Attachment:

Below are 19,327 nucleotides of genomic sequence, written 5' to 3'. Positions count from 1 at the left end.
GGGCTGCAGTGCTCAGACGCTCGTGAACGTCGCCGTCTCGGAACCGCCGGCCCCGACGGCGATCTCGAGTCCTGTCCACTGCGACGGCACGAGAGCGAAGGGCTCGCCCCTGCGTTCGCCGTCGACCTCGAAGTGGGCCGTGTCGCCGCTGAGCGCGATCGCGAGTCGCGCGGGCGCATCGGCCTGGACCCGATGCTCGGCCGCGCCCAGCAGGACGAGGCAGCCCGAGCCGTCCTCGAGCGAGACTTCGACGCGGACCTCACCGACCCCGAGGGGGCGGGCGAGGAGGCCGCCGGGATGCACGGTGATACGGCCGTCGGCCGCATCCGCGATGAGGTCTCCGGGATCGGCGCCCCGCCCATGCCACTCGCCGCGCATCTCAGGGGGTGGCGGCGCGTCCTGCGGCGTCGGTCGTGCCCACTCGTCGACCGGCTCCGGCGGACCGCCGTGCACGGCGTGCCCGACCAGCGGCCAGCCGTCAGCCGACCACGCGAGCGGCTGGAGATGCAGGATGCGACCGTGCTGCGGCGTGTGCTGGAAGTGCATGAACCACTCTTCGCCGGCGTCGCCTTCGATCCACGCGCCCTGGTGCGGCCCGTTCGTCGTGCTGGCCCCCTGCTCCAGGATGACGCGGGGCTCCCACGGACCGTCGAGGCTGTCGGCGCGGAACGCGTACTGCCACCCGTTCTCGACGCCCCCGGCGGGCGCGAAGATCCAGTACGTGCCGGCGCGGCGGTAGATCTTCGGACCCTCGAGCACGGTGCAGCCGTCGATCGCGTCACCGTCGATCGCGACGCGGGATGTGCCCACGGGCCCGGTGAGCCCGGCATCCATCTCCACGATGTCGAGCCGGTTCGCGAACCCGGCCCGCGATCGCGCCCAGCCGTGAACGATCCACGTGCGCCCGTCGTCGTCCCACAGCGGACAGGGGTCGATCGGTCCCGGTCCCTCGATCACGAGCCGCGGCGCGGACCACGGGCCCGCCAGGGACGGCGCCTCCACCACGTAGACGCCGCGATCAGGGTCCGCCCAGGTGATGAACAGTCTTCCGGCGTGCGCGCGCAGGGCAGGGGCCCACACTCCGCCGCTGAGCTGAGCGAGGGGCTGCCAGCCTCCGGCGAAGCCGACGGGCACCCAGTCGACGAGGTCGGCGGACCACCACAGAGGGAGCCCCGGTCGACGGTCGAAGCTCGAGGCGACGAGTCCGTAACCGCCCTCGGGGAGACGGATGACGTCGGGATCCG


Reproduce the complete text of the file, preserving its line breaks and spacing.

Below are 19,327 nucleotides of genomic sequence, written 5' to 3'. Positions count from 1 at the left end.
GGGCTGCAGTGCTCAGACGCTCGTGAACGTCGCCGTCTCGGAACCGCCGGCCCCGACGGCGATCTCGAGTCCTGTCCACTGCGACGGCACGAGAGCGAAGGGCTCGCCCCTGCGTTCGCCGTCGACCTCGAAGTGGGCCGTGTCGCCGCTGAGCGCGATCGCGAGTCGCGCGGGCGCATCGGCCTGGACCCGATGCTCGGCCGCGCCCAGCAGGACGAGGCAGCCCGAGCCGTCCTCGAGCGAGACTTCGACGCGGACCTCACCGACCCCGAGGGGGCGGGCGAGGAGGCCGCCGGGATGCACGGTGATACGGCCGTCGGCCGCATCCGCGATGAGGTCTCCGGGATCGGCGCCCCGCCCATGCCACTCGCCGCGCATCTCAGGGGGTGGCGGCGCGTCCTGCGGCGTCGGTCGTGCCCACTCGTCGACCGGCTCCGGCGGACCGCCGTGCACGGCGTGCCCGACCAGCGGCCAGCCGTCAGCCGACCACGCGAGCGGCTGGAGATGCAGGATGCGACCGTGCTGCGGCGTGTGCTGGAAGTGCATGAACCACTCTTCGCCGGCGTCGCCTTCGATCCACGCGCCCTGGTGCGGCCCGTTCGTCGTGCTGGCCCCCTGCTCCAGGATGACGCGGGGCTCCCACGGACCGTCGAGGCTGTCGGCGCGGAACGCGTACTGCCACCCGTTCTCGACGCCCCCGGCGGGCGCGAAGATCCAGTACGTGCCGGCGCGGCGGTAGATCTTCGGACCCTCGAGCACGGTGCAGCCGTCGATCGCGTCACCGTCGATCGCGACGCGGGATGTGCCCACGGGCCCGGTGAGCCCGGCATCCATCTCCACGATGTCGAGCCGGTTCGCGAACCCGGCCCGCGATCGCGCCCAGCCGTGAACGATCCACGTGCGCCCGTCGTCGTCCCACAGCGGACAGGGGTCGATCGGTCCCGGTCCCTCGATCACGAGCCGCGGCGCGGACCACGGGCCCGCCAGGGACGGCGCCTCCACCACGTAGACGCCGCGATCAGGGTCCGCCCAGGTGATGAACAGTCTTCCGGCGTGCGCGCGCAGGGCAGGGGCCCACACTCCGCCGCTGAGCTGAGCGAGGGGCTGCCAGCCTCCGGCGAAGCCGACGGGCACCCAGTCGACGAGGTCGGCGGACCACCACAGAGGGAGCCCCGGTCGACGGTCGAAGCTCGAGGCGACGAGTCCGTAACCGCCCTCGGGGAGACGGATGACGTCGGGATCCG